In the past, new hardware was released about every eight years, but that cycle is changing. Both Microsoft and Sony unveiled new models of their respective consoles after less than three years. To take on the Xbox One S, Sony released a smaller version of the PS4 on Sept. 15. Both companies have yet another model in the works, too. The more advanced PS4 Pro is scheduled to hit shelves in November, while Project Scorpio – the code name for a high-powered Xbox One – is planned for 2017.

This is a notable shift. According to analyst Michael Goodman, the primary reason for the change in the hardware cycle is the original PS4 and Xbox One could not support the new 4K and high dynamic range (HDR) displays. And unlike past TV technological transitions, this one has happened “in the blink of an eye.”

“So much about video games are about the visuals,” said Mr. Goodman, director of digital media for Strategy Analytics, noting that most TVs being sold today are 4K and within a year, he expects all TVs to also be equipped with HDR.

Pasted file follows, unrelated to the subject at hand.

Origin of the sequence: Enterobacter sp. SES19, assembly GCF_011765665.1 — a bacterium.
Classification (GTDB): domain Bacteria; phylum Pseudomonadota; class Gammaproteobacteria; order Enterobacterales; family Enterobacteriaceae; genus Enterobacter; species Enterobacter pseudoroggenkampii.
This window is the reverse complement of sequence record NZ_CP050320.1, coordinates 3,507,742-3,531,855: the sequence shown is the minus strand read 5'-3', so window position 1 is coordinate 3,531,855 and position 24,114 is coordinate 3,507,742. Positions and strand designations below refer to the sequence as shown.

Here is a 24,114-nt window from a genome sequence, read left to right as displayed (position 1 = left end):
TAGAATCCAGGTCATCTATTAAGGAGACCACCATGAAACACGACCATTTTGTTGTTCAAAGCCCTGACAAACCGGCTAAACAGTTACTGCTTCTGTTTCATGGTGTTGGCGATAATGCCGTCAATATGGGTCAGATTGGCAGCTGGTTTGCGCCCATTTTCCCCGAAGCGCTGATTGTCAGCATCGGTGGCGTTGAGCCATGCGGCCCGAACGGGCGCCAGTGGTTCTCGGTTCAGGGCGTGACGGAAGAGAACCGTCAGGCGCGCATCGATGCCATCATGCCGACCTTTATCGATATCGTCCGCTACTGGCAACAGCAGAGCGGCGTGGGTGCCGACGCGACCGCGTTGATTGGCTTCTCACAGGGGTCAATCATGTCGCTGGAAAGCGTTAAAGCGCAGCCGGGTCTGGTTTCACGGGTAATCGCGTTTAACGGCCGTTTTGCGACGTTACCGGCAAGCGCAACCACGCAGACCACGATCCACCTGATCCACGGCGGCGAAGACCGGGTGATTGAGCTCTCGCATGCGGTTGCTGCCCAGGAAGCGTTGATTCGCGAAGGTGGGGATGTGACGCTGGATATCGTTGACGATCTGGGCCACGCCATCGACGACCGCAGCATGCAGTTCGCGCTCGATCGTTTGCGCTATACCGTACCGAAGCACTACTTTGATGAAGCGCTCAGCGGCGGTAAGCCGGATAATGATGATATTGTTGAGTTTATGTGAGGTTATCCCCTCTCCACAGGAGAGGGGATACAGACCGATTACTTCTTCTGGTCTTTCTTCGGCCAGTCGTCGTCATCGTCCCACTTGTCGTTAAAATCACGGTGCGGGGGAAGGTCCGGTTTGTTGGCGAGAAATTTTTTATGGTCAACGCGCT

Right now, the new “slim” PS4 and the Xbox One S support HDR, but they can’t deliver video games in 4K. The next editions of the consoles will bring true 4K gaming; Gears of War 4 was developed so that it will deliver when Scorpio arrives.

Director of Xbox Canada Craig Tullett said Gears of War is a well-established and popular franchise that is “inherently social and connected.” He expects groups of friends who regularly play together will all upgrade their hardware en masse.

Attitudes about device upgrades have also changed. Smartphone manufacturers have established that consumers are willing to shell out hundreds of dollars every year or two on new handsets and tablets. One reason that people are willing to do that is because the apps they’ve already purchased, and they love to use, don’t suddenly become obsolete if they buy a new device.

“In the past, when a generation [of hardware] finished, you had to say goodbye to your games,” Mr. Fergusson said. The industry needed to evolve. “Getting locked into an eight-year cycle and then having to throw it all away and start over again is just archaic.”

Being able to get players into Gears of War 4 on three different systems – the Xbox One, the Xbox One S and any Windows 10 computer – is also broadening the audience potential. “That’s what choice is about,” Mr. Fergusson said.